Egyptian, Classical, Ancient Near Eastern Art
When food is scarce, hedgehogs retreat into underground dens for long periods, to re-emerge only in times of abundance. The Egyptians associated this behavior with rebirth and thus wore amulets in the form of hedgehogs or left figures such as this one in tombs. Also, according to the Ebers Medical Papyrus of the early Eighteenth Dynasty, hedgehog spines, when ground up and mixed with fat or oil, cured baldness.
ca. 1938-1700 B.C.E.
XII Dynasty-early XIII Dynasty
1 5/8 x 1 5/8 x 2 13/16 in. (4.2 x 4.1 x 7.1 cm) (show scale)
This item is not on view
Charles Edwin Wilbour Fund
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Hedgehog, ca. 1938-1700 B.C.E. Faience, 1 5/8 x 1 5/8 x 2 13/16 in. (4.2 x 4.1 x 7.1 cm). Brooklyn Museum, Charles Edwin Wilbour Fund, 65.2.1. Creative Commons-BY (Photo: Brooklyn Museum, 65.2.1_SL1.jpg)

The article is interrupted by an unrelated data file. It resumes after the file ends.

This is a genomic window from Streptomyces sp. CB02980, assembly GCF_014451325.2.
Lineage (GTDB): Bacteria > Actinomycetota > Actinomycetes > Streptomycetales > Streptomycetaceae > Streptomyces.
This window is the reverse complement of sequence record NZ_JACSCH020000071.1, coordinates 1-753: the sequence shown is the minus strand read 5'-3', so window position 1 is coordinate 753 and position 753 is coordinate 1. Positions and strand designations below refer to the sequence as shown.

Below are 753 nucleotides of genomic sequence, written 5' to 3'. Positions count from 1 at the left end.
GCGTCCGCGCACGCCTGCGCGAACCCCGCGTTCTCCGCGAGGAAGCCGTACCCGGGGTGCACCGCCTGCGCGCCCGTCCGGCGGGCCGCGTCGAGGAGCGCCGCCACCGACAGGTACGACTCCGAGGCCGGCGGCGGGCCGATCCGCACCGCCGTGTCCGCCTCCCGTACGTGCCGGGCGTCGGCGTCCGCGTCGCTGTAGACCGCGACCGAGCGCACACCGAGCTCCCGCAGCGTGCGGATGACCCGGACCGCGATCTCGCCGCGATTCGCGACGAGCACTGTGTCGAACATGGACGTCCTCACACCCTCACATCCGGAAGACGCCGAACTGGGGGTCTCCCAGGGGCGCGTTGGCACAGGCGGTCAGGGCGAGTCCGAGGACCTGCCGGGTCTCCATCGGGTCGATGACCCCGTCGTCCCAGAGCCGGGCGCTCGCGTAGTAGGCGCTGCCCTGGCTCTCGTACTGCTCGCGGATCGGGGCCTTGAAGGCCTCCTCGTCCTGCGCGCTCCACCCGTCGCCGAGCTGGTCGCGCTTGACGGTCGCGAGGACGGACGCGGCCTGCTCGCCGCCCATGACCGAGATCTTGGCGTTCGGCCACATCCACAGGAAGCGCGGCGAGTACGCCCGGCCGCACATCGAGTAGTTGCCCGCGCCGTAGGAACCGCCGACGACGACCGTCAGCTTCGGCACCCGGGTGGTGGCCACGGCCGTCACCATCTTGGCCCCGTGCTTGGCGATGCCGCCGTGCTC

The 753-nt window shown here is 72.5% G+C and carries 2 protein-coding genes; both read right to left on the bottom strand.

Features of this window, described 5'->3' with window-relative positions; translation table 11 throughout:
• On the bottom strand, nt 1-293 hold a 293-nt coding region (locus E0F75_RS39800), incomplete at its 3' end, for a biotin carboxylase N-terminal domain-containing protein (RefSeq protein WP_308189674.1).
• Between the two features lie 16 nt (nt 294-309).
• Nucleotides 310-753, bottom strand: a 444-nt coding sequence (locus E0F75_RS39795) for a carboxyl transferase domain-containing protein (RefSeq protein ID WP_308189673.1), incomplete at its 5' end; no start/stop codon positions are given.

overall, 65.2.1_SL1.jpg. Brooklyn Museum photograph, 2010
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Blue-green faience hedgehog with black spots on elliptical base, both left legs slightly advanced and modeled freely in the round. Back is scored in grid pattern and bumpy to simulate quills.
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